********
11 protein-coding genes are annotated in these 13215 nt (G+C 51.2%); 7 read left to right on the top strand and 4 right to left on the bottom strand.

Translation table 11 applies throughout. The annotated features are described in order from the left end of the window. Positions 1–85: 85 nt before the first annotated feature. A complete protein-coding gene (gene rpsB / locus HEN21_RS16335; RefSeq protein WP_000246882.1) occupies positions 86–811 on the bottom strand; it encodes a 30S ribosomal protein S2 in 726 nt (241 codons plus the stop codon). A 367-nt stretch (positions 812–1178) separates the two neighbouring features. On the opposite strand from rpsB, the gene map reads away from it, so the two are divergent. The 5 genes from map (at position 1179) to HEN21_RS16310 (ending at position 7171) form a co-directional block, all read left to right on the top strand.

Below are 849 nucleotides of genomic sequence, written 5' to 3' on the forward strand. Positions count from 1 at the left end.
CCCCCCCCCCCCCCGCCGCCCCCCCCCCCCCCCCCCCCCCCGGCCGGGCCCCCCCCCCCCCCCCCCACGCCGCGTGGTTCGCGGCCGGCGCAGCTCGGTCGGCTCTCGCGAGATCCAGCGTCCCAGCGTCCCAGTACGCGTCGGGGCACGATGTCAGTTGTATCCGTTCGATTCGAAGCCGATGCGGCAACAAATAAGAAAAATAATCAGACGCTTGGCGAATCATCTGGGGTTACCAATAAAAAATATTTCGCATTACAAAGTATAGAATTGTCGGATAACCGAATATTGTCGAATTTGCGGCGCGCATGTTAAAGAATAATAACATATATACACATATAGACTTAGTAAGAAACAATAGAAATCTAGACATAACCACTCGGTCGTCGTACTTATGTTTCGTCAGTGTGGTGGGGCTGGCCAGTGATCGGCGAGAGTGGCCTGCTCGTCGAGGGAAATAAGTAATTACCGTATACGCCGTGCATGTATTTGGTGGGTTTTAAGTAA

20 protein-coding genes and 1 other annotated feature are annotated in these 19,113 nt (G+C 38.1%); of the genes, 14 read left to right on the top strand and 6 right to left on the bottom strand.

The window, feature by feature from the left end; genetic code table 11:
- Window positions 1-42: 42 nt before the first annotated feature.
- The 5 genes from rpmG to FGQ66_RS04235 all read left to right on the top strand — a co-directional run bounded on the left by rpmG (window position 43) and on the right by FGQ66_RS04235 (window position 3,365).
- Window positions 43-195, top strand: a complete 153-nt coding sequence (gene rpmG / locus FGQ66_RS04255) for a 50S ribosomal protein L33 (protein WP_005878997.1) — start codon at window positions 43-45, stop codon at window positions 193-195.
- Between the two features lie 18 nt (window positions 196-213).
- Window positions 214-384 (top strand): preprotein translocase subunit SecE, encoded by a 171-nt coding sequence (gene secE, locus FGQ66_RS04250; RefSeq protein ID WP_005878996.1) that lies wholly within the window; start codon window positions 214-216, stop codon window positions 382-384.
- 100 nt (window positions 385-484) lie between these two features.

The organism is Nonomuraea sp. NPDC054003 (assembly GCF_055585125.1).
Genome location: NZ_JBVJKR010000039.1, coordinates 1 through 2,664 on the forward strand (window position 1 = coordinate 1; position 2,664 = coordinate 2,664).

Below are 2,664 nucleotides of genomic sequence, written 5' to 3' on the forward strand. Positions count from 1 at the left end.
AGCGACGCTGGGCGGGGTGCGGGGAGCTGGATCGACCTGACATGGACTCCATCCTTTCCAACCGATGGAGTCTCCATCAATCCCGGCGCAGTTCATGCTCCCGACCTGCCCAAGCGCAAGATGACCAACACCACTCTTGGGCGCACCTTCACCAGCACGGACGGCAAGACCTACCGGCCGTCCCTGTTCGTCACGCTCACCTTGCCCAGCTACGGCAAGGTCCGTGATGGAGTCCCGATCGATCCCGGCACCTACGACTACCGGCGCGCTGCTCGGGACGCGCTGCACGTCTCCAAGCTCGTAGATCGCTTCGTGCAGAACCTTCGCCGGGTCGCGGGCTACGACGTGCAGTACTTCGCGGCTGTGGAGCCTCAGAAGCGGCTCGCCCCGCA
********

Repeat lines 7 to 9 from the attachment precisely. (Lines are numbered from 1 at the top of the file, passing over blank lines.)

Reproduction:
- Window positions 1-42: 42 nt before the first annotated feature.
- The 5 genes from rpmG to FGQ66_RS04235 all read left to right on the top strand — a co-directional run bounded on the left by rpmG (window position 43) and on the right by FGQ66_RS04235 (window position 3,365).
- Window positions 43-195, top strand: a complete 153-nt coding sequence (gene rpmG / locus FGQ66_RS04255) for a 50S ribosomal protein L33 (protein WP_005878997.1) — start codon at window positions 43-45, stop codon at window positions 193-195.